In a bowl, whisk together the egg yolks, sugar, vanilla, and salt. Pour the milk and cream into a small saucepan warm over low heat until hot, but not boiling. Stir with a wooden spoon, scraping the bottom of the pan to prevent sticking. Very slowly pour the hot cream into the eggs to temper them and whisk until smooth. Don't worry if it's a bit lumpy. You're going to sieve the whole thing at the end.

Return the mixture to the saucepan and cook over medium-low until thick and bubbling around the edges. The custard will coat a wooden spoon. Use your instinct. It will feel thicker when you are stirring it.

Strain the custard through a fine-mesh sieve into a bowl. Cover and chill for at least 3 hours or overnight.

Pour the cream into the canister of an ice cream maker. Freeze according to manufacturer’s instructions. When the ice cream is the consistency of frozen whipped cream, right before the ice cream is done, add thick dolops of dulce de leche, allowing the caramel to mix into the ice cream ever-so-slightly.

Then, cover with plastic wrap, and freeze in the refrigerator’s freezer for at least 3 hours until ready to serve.

This would be fabulous with apple pie or ginger cake or anything.

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Reader Comments (12)

Mouth watering! I would love a big scoop of that right now.

October 14, 2010 | Unregistered CommenterJessica @ How Sweet

I can really make dulce de leche that way? That's amazing. I'm going to try this right now!

October 14, 2010 | Unregistered CommenterCupcakes & Dreams

it looks like another case where mother knows best!! I love dulce de leche and with ice cream, I would be your friend forever .....sigh.....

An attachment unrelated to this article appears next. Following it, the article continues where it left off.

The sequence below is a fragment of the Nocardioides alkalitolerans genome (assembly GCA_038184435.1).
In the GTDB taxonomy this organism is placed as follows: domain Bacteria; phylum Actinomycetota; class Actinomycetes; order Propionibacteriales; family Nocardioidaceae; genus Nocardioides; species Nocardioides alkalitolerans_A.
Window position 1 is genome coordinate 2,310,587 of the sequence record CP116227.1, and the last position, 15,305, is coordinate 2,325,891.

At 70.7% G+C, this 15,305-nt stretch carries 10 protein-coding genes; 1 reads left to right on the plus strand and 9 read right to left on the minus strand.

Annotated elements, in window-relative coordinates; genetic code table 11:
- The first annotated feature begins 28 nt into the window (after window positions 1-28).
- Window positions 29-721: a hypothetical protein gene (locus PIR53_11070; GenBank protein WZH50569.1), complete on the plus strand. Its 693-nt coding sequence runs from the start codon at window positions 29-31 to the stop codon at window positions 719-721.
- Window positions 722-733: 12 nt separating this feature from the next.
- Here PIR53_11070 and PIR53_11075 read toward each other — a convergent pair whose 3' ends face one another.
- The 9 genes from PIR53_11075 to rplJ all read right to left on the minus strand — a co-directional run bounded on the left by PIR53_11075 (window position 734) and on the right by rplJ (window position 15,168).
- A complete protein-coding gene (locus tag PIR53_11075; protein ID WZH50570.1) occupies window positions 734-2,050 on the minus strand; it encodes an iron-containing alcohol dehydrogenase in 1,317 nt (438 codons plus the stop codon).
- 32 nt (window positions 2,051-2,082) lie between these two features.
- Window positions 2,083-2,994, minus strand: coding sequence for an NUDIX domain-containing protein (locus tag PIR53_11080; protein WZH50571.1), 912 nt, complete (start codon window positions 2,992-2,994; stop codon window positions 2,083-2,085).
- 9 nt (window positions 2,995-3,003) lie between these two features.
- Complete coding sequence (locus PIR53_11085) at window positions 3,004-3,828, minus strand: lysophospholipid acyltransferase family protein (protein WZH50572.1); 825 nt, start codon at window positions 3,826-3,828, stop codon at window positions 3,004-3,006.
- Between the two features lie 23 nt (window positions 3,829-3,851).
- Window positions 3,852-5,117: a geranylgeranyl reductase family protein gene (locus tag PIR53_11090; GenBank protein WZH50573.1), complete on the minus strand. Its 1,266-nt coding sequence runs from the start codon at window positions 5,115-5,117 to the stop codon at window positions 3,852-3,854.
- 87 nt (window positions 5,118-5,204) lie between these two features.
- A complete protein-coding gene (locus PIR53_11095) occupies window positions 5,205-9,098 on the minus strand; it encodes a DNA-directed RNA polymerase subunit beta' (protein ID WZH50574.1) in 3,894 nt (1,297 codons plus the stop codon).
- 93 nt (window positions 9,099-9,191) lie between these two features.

thanks for a lovely post, I enjoy hearing about your mum!

October 14, 2010 | Unregistered CommenterChef Dennis

I seriously need an ice cream maker.

October 15, 2010 | Unregistered Commenterbrandi

I love Dulce de Leche anything. What a great recipe to have in the ice cream arsenal.

October 15, 2010 | Unregistered CommenterBonnie

Love it, looks so easy to make. dulce de leche coming up ;)

October 16, 2010 | Unregistered CommenterAnna Johnston

I tend to like themes too....Dulce de leche is the best one!

October 17, 2010 | Unregistered CommenterBo

I love DDL. I make it in the cans, on the stove, exploding cans be damned. Never made an ice cream of it though. It looks absolutely delicious :D

Yummy! And, I'll admit, I love anything where a can is involved.

October 17, 2010 | Unregistered Commenternewlywed

This looks so good. I am particularly fond of any dessert with Dulce de leche:)happy I found your great blog.

October 18, 2010 | Unregistered CommenterLora @cakeduchess

I live in Brazil, and duce the leche here is very common.
Do you know how we make it? Just put a closed can of the condensed milk in a pan with water, and boil for an hour or so (less if you want it less thick). Then let it cool under cold water for maybe like 10 or so minutes and open. Don't open when it's hot because it will literally squish hot dulce the leche on your face. OR if you have a pressure cooker, use that, for 30 minutes to cook the condensed milk in the can and that's that!

November 5, 2010 | Unregistered CommenterGabriela

Oh blue eyed ones - I'm afraid I've heard the tales of nuns and condensed milk too and seeing as our mummies went to school together I'm guessing it's true!
Now I'm off to make dulche de leche

December 8, 2010 | Unregistered CommenterTorie